The white grape variety Albariño has been around for a long time. It originated in both north-eastern Portugal (where is it called Alvarinho) and the far corner of north-western Spain in the autonomous community of Galicia. Historical records from Galicia mention the Albariño grape back in 1843 and vineyards have even been discovered with vine age ranging from 200- to 300-years. Fascinating stuff.
Fefiñanes is a benchmark producer for the Albariño grape, having pioneered it for nearly 100 years in the Rias Baixas wine zone. The wines are made in a beautiful palace built in the 16th century in the center of Cambados.
This Albariño opens aromatically with green apple, pear and some sweet floral notes reminiscent of the native white frangipani. The palate has a rich round flavour of rockmelon, yellow flowers with hints of rocket and mint. The mineral tones and zippy acidity complemented my dinner of a simple seafood spaghetti marinara using fresh ingredients and loaded with plenty of garlic and parsley. Your romantic dinner date may not approve of all that garlic and seafood, but the wine most certainly will.
Stockist: Boccaccio Cellars, Balwyn
DE BORTOLI Vinoque Nebbiolo 2011
Yarra Valley, Victoria
I met Andrew Bretherton and his bushy beard back in 2011 when we partook in a scholarship for Italian wine aficionados. For two days we sipped the finest the country had to offer and shared our mutual adoration for all things Italiano. Fast-forward a couple of years and Andrew had this bottle of Nebbiolo to share after tinkering away on this project at his workplace, De Bortoli winery. Fruit for this wine was sourced from the Wood vineyard, a warmer site in the Yarra Valley.
The Vinoque Nebbiolo has the characteristic pale red, almost rose’-like hue. Its perfume is intoxicating with a mix of aromas that had me picturing a butcher shop scattered with roses. There is also some spice and smoky elements that blend nicely with the overriding floral aromas. The palate continues with a dominating savoury character: fresh meat flavours, an earthy backbone, moderate acidity, gliding tannins and a flourish of rose petal to finish. The second day saw this wine hold up wonderfully well. To be fair, it lacks the power and ripe tannins of a typical Piedmontese Langhe Nebbiolo, however it is a very smart effort on Australian soil from the De Bortoli team. Bravo.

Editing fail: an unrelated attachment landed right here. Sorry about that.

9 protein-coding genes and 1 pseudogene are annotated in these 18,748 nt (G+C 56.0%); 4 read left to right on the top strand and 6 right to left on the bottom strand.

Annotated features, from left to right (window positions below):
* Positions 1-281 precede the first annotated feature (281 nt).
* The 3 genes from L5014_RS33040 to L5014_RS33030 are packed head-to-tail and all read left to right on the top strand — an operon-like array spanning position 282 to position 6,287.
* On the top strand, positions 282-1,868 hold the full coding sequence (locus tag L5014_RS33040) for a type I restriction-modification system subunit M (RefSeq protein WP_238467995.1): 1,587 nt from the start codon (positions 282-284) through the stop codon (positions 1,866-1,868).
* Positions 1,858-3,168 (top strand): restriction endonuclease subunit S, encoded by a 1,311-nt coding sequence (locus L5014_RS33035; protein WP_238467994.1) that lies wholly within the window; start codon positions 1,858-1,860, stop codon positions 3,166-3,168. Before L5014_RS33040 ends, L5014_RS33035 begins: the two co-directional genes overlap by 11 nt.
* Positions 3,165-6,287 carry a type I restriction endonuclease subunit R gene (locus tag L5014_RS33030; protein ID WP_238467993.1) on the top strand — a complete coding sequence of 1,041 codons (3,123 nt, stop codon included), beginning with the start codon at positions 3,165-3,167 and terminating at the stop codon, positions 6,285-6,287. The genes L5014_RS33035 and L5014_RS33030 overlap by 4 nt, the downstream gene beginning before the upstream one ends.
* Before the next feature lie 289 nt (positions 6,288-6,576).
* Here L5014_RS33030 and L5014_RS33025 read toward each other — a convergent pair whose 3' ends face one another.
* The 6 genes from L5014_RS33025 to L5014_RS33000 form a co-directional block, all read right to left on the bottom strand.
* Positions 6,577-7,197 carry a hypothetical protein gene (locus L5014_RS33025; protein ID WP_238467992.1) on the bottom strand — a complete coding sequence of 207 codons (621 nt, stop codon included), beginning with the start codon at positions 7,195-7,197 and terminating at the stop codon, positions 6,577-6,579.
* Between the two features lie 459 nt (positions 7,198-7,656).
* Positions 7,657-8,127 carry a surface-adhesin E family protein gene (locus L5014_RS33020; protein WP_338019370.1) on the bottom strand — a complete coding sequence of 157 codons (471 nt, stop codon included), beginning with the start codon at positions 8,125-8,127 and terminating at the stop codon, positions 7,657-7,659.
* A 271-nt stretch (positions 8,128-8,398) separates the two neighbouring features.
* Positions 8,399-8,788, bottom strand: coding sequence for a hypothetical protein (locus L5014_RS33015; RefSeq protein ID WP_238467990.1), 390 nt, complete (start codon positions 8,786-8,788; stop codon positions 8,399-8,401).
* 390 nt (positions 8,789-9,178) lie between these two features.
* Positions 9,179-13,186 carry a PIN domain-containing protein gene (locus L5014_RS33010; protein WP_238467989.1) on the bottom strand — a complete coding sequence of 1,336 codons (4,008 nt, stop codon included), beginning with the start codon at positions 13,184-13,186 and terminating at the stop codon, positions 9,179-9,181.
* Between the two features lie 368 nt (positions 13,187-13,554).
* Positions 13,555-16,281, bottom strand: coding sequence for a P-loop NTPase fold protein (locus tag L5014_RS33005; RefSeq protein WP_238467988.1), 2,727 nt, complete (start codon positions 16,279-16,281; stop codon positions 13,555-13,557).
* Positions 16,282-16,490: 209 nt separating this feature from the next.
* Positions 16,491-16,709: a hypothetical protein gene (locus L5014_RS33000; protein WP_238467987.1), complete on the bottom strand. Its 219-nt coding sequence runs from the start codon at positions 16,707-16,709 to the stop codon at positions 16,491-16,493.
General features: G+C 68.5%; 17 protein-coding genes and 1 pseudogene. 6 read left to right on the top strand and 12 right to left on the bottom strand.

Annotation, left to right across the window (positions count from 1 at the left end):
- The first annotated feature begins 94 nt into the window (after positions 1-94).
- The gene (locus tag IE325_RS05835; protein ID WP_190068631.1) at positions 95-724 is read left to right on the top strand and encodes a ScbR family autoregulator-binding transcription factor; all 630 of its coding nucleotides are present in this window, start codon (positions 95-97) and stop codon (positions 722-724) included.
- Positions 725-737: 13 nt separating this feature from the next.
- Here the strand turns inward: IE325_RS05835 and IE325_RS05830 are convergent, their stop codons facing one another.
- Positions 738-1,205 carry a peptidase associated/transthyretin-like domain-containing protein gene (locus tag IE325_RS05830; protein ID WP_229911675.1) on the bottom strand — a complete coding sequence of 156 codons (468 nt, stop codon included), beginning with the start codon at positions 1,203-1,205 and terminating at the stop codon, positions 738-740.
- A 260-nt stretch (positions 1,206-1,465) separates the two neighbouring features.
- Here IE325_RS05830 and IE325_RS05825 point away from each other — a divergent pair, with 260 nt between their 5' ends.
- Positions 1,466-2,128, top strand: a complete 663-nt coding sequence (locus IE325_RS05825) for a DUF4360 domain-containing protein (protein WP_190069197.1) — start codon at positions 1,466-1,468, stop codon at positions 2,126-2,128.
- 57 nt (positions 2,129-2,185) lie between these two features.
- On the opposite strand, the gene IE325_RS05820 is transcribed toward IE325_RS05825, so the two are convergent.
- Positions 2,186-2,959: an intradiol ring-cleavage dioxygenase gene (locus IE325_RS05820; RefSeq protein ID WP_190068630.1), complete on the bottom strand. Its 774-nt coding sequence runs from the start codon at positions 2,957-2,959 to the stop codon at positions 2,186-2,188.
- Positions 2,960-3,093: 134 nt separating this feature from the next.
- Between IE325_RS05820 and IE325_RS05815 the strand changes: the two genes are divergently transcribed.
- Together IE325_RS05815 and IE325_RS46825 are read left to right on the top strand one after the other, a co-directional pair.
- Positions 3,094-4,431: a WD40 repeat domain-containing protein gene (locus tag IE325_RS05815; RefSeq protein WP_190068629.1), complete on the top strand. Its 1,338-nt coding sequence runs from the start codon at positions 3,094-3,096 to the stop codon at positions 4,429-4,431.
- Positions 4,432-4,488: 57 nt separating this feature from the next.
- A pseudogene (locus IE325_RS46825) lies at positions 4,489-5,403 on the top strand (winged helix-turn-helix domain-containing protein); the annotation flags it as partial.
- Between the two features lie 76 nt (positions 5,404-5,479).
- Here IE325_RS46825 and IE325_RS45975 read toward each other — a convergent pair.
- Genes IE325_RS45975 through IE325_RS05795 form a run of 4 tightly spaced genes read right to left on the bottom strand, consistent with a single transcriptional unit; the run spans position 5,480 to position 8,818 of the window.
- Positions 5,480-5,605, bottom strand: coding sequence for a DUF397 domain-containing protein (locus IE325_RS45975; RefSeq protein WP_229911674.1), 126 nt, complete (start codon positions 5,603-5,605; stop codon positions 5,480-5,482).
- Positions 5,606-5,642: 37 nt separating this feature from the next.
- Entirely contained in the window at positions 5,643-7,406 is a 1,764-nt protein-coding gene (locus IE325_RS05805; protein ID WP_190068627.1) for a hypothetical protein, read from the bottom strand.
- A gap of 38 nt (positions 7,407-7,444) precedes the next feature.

Stockists: De Bortoli Wines cellardoor or Ritchies, Yarra Glen
SYRAHMI Finesse Shiraz 2011
Mother Nature dictates success or failure for many working in agricultural industries. It’s no different for those in wine. Each morning in the lead up to harvest, grape growers and winemakers look worryingly to the sky, sometimes praying for rain and sometimes for sunshine. In the case of the year 2011, Mother Nature was a temperamental lady and created undesirably wet conditions for many across the nation. Fortunately for modern technology, wineries found themselves able to salvage what good fruit they had left and make a wine that speaks of the vintage. This is important because wine is a product of nature and should not always taste the same.
Finesse is the current Shiraz release by winemaker of Syrahmi and maker of salami, Adam Foster. The fruit was sourced from Heathcote in central Victoria. On the back of the wine label Adam defines Finesse with two possible meanings:
Refinement and delicacy of performance, execution, or artisanship.
Skillful, subtle handling of a situation: tactful, diplomatic maneuvering.
I decided to look at the wine to gain a better understanding. The perfume was intriguingly reminiscent of deliciously grilled vegetables seasoned with black pepper and dusted with crushed minerals. The palate showed surprising depth of fruit, fresh acidity, substantial texture, rounded tannins and lingering spice and cedar notes to finish. The conclusion? Adam has carefully made a delicate expression of a Heathcote Shiraz and Finesse perfectly demonstrates how you can make the best out of a meagre situation.